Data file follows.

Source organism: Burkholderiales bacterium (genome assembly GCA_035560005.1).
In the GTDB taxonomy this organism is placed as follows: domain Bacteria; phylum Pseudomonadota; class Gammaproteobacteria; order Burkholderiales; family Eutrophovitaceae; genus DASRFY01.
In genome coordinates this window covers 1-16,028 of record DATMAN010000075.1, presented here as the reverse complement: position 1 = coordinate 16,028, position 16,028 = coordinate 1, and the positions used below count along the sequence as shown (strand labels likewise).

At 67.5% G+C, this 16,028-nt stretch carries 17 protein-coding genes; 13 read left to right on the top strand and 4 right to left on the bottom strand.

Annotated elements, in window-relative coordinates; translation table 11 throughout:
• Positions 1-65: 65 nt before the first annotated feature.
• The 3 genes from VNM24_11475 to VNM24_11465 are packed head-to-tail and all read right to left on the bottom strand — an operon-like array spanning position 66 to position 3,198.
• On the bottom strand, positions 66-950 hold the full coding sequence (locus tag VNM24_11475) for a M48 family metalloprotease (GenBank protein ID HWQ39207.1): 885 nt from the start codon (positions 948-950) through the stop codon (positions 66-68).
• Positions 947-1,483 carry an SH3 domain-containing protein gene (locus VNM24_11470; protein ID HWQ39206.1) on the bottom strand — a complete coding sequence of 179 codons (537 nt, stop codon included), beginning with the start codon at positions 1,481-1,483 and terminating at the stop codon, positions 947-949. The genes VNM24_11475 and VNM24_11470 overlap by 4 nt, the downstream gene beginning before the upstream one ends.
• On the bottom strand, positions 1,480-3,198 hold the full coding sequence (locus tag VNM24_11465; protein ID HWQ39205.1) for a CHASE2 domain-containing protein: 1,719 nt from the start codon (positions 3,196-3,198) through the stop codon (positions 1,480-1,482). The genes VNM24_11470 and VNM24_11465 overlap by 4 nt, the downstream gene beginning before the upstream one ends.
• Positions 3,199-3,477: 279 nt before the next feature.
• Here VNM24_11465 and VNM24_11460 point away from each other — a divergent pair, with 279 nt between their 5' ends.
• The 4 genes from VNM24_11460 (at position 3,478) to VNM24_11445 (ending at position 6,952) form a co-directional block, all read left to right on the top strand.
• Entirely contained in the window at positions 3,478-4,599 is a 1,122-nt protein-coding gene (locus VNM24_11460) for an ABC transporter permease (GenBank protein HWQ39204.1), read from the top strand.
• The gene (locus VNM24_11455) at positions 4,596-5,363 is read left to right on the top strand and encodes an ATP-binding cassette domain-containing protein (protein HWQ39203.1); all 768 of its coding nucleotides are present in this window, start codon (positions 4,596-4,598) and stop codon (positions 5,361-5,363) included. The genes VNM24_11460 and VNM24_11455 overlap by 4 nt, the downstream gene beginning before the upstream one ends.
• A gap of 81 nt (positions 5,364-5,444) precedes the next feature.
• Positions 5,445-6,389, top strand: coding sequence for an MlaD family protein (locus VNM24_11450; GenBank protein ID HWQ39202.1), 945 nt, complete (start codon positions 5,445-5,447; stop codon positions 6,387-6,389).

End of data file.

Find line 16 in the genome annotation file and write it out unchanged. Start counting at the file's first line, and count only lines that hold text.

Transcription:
• A gap of 81 nt (positions 5,364-5,444) precedes the next feature.